Installing a time-sert sump plug repair / thread insert
Installing a thread repair insert: time-sert
Unfortunately, a lot of motorcycles use aluminium for their cases. Doing a bolt up tight in an aluminium case can very easily result in stripping of the threads in the case. In these situations you have to resort to using a thread repair kit to recover the cases, or you just have to bite the bullet and buy new cases.
The engine I’m going to demonstrate this on is a 1989 Honda CT110 (postie bike) case. For the photos, the case is split. I have to do this for real on a proper postie engine and I’m not going to split the cases on that, in which case I’ll take extra photos. I tried to do it as much as possible like how you have to if you haven’t split the cases.
I put together this tutorial to help people out, but also as a practise run for me to do it on a set of un-split cases.
There are a number of steps that you take to install a thread repair insert.
Determine the size of the kit you need
For experts in sizing bolts, you can skip over this part. I’ve included it because I think it’s important to show to newbies how you do this sort of stuff.
In this case, I’m doing a postie bike sump plug. I know that it is a metric bolt, and grabbing the trusty vernier callipers says it has a diameter of almost 12 mm (so it is an M12 bolt) and each thread is separated by ~ 1.5 mm, so it is an M12x1.5 mm bolt.
Measuring the thread pitch. The image below shows where you measure on the threads – it’s from one point to the corresponding point one thread up. This measurement is how far the bolt will insert for one rotation, if you’d prefer to measure it that way.
Pretty simple. But, like I said, I wanted some photos to show people how you measure these kinds of things.
Find an appropriate insert kit
I am using a Time-Sert kit in this case, as:
- It is a solid insert so it has less chance of leaking oil;
- It has a tapered top so it has less chance of being wound into the crankcase after installation;
- It features an installation method that grips the entire way around the insert, making it more difficult for the insert to come out whenever the sump plug bolt is removed; and
- The insert is installed using the entire body of the insert, not a tang, so there’s no chance of the tang snapping off halfway through, buggering the install, or bouncing into the crankcase necessitating splitting the cases to remove the little bugger.
A major downside to the Time-Sert kits, however, is that they tend to be expensive. Most local bolt shops should have all of the types, and you can also order them over the internet, for example, you could get a Tme-Sert kit here (or you can jump on ebay and search for the sizing you need, which is where I got this kit). Speak to a bolt place or someone with lots of knowledge on this (more than I have, for example!) before you decide which kit to go with.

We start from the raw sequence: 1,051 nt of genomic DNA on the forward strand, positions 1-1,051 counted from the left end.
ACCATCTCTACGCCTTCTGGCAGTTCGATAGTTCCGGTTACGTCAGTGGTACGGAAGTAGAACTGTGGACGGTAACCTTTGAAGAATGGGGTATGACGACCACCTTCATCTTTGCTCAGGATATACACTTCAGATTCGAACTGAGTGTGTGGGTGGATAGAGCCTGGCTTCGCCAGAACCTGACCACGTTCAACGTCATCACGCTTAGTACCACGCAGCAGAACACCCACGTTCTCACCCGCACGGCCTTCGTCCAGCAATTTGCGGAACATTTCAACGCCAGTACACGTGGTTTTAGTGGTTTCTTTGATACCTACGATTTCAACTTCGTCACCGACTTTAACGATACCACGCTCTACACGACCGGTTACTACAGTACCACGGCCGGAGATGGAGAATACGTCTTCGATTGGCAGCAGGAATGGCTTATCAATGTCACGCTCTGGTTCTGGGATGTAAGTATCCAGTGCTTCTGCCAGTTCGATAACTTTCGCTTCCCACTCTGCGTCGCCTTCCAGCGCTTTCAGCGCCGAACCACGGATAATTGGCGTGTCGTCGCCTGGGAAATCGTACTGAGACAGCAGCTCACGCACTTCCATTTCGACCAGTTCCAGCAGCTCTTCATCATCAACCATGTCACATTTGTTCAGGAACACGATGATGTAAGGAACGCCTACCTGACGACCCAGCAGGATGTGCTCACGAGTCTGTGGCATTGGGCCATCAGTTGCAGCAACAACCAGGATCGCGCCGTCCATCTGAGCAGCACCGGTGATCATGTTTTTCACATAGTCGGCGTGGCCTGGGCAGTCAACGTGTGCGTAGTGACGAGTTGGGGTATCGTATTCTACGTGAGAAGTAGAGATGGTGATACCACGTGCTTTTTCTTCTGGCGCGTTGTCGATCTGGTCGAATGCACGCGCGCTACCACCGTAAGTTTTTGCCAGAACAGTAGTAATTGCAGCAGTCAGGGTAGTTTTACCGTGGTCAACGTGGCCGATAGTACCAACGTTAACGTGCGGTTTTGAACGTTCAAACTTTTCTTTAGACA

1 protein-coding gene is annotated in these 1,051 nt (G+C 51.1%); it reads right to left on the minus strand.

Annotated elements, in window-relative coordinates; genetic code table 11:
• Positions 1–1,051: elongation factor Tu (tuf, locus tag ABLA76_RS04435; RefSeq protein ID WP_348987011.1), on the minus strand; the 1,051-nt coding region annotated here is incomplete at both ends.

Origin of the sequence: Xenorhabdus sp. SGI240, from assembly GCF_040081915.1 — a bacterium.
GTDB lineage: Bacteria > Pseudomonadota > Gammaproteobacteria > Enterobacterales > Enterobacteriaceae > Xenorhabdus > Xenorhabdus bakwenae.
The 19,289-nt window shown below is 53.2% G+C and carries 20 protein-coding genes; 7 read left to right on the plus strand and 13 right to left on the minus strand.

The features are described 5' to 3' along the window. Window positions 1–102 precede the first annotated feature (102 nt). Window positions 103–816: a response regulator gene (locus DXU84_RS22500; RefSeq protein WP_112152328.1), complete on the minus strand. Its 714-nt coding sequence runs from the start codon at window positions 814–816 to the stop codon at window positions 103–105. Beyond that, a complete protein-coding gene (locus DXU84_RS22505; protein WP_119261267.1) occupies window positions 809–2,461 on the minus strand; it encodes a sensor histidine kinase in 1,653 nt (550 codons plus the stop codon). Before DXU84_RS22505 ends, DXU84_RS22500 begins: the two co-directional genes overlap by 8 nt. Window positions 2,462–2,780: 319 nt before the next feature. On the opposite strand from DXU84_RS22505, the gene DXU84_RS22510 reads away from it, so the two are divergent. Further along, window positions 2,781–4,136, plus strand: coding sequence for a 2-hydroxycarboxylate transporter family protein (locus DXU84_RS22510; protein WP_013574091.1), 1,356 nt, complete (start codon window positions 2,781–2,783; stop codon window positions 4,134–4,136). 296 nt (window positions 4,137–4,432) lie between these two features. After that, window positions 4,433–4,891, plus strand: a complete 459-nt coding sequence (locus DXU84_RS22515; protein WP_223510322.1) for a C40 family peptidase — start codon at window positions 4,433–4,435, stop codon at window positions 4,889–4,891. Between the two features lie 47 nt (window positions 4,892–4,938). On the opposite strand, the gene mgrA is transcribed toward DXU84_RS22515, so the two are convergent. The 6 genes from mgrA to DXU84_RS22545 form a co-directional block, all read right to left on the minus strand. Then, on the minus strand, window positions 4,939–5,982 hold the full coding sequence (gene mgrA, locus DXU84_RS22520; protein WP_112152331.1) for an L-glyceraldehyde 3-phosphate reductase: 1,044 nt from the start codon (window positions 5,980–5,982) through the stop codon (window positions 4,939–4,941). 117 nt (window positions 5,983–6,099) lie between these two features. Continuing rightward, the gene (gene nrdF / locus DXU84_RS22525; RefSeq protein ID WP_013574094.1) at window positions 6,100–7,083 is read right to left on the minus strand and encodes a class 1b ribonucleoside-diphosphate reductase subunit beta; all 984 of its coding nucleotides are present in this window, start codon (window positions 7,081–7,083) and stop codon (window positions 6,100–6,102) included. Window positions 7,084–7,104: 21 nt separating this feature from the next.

No matter the kit you buy, you can chose to buy them either as a kit for a single size or in a multitude of sizes. The kits with many inserts are good economy if you think you’ll be repairing a lot of different bolts. Me, I tend to aim to get only the sizes I need. For this project, most of the insert kits only have inserts up to M10 anyway so you need to be separate kits for the big sizes. More often than not big bolts, unfortunately, seem to be the ones I see stripped.
Contents of a kit
Inserts. On the left are the 9.2 mm drain plug inserts that came with my kit, and on the right the 15 mm inserts I purchased separately.
I bought a kit which came with 9.2 mm inserts (it is intended to be a drain-pain installation, so they are quite short). Just in case I needed deeper ones, I also grabbed some 15mm inserts. Inserts are cheap once you have the installation tools.
You use the drill to remove all of the old threads in the hole. You also want nice clean sides to the hole to make it easier to tap in the threads for the insert.
This is contained in the Time-Sert kits and not the other types of insert kits. The tapered top to the Time-Sert means you require a countersink portion at the top of the hole to make it work.
This is the tool used to create the threads that the insert sits in.
Use this to keep the tap orthogonal to the surface that the bolt head will bear against. Smaller kits don’t always have this, so it can be useful to have your own tap guide to help keep everything straight.
This is another difference between a Time-Sert kit and a Helicoil or Recoil kit. Helicoils have a little tang at their bottom that you use to install it. The Time-Sert uses this slightly oblong shaped (in cross-section) threaded insert tool which cold-rolls the inner threads of the insert and forces the insert out into the outer threads, making for a tighter fit. If you look closely at the inside threads of the insert, you’ll see they’re not fully cut, and they slightly taper smaller at the bottom.
Because the insert tapers very slightly, and the threads are not fully formed on the inside, the insertion tool will actually roll these threads out, press the outer threads into the threads you cut in the hole and generally expand the insert so it holds on nice and tight.
You can also tell that there’s something odd about these inserts before they’re installed – the original bolt won’t fully go into them.
Note that when the insert is installed properly, this bolt will properly tighten through it – but the act of insertion changes the shape of the insert, which then makes the original bolt fit properly.
Other things you’ll need